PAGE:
Last Updated: Monday, November 20, 2006 | 5:22 PM ET
Toronto’s transit system is tossing out its old subway tokens and bringing in new, high-tech versions to stop counterfeiters who have cost the system millions in lost revenue.
The new token, made of brass and silver, has been dubbed the “teeny toonie token” by Toronto Transit Commission chair Howard Moscoe because it is bi-metallic, just like the Canadian two-dollar coin.
The TTC unveiled the new tokens Monday afternoon during a ceremony at City Hall.
According to a press release, the tokens are designed with the latest technology and are “next to impossible to reproduce.”
Moscoe told the CBC the tokens are “unique” in that something is implanted inside them, but said he couldn’t be more specific than that.
New tokens were ordered in an effort to put an end to the sale of counterfeit tokens that the TTC estimates have cost the commission $10 million over the past two years.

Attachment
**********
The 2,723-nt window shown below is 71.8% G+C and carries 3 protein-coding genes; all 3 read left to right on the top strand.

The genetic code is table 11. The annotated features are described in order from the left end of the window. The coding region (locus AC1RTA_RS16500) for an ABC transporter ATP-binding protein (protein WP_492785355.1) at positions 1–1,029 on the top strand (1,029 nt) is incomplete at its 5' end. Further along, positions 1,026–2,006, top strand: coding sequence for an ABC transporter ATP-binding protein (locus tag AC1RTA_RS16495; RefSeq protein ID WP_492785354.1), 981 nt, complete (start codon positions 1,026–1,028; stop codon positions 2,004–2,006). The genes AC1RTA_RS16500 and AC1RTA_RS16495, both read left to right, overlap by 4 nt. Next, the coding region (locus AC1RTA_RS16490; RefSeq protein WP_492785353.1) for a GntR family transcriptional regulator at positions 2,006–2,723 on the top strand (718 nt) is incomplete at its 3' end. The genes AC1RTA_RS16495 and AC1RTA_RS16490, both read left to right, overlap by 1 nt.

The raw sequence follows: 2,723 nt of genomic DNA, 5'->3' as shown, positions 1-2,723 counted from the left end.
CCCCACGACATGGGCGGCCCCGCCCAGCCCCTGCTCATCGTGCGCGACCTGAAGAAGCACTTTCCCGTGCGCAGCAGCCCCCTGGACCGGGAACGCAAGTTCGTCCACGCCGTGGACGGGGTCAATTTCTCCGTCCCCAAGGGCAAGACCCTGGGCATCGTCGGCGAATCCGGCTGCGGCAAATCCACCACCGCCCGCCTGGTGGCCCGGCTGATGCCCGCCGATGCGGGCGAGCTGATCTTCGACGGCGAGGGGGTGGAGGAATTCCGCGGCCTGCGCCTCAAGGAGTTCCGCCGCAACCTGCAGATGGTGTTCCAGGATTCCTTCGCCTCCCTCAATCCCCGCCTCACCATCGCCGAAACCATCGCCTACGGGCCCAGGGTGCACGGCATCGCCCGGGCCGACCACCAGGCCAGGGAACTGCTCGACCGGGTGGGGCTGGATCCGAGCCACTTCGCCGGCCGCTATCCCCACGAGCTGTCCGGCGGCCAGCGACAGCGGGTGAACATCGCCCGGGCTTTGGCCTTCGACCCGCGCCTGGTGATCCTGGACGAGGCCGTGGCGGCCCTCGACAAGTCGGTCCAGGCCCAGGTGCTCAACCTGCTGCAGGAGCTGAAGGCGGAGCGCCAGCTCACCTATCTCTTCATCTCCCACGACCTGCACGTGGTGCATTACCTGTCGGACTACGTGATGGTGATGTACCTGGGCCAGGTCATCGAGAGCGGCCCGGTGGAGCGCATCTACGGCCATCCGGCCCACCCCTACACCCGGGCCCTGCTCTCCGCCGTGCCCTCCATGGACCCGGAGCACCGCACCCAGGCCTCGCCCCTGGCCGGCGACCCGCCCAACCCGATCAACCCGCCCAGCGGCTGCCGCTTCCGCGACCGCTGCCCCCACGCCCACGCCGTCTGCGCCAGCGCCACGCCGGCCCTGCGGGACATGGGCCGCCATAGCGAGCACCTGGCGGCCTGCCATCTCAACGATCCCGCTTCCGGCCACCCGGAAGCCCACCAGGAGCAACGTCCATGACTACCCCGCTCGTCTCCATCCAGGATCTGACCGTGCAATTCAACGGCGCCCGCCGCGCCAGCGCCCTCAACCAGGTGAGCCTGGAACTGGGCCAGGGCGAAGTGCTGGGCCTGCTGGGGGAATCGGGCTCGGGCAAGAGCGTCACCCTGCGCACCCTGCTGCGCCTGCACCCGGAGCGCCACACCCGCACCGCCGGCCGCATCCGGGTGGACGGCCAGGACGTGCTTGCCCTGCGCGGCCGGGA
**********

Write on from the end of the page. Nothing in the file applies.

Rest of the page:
20 million new tokens coming soon
One of the largest counterfeit token scams involved three brothers who allegedly contracted a legitimate U.S. mint to produce fake tokens. A lengthy investigation by Toronto police, Ontario Provincial Police and the FBI led to the arrest of three men in Toronto in November 2004.
The high-quality fakes couldn’t be used in subway station turnstiles, but were almost impossible to detect when placed in fare boxes in buses and at stations.
The TTC has ordered about 20 million new tokens at a cost of $1.7 million.
The new tokens will go into circulation over the next few months. Turnstiles will continue accepting the old tokens until early next year.